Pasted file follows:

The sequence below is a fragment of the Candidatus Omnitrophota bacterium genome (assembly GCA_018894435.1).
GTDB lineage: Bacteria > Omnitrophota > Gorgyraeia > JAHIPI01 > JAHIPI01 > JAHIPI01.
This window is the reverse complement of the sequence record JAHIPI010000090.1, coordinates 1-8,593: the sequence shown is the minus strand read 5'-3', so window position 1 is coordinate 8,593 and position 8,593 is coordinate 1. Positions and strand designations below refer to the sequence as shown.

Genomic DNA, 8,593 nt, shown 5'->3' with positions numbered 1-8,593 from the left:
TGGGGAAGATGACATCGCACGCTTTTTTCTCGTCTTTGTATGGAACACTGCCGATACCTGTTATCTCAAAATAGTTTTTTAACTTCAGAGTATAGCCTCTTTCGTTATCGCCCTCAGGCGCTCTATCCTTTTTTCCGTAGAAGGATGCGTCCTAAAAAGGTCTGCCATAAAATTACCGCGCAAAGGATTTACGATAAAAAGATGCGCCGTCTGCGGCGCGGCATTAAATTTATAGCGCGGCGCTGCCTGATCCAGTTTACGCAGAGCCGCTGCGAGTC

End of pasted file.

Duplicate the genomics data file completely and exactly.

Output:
The sequence below is a fragment of the Candidatus Omnitrophota bacterium genome (assembly GCA_018894435.1).
GTDB lineage: Bacteria > Omnitrophota > Gorgyraeia > JAHIPI01 > JAHIPI01 > JAHIPI01.
This window is the reverse complement of the sequence record JAHIPI010000090.1, coordinates 1-8,593: the sequence shown is the minus strand read 5'-3', so window position 1 is coordinate 8,593 and position 8,593 is coordinate 1. Positions and strand designations below refer to the sequence as shown.

Genomic DNA, 8,593 nt, shown 5'->3' with positions numbered 1-8,593 from the left:
TGGGGAAGATGACATCGCACGCTTTTTTCTCGTCTTTGTATGGAACACTGCCGATACCTGTTATCTCAAAATAGTTTTTTAACTTCAGAGTATAGCCTCTTTCGTTATCGCCCTCAGGCGCTCTATCCTTTTTTCCGTAGAAGGATGCGTCCTAAAAAGGTCTGCCATAAAATTACCGCGCAAAGGATTTACGATAAAAAGATGCGCCGTCTGCGGCGCGGCATTAAATTTATAGCGCGGCGCTGCCTGATCCAGTTTACGCAGAGCCGCTGCGAGTC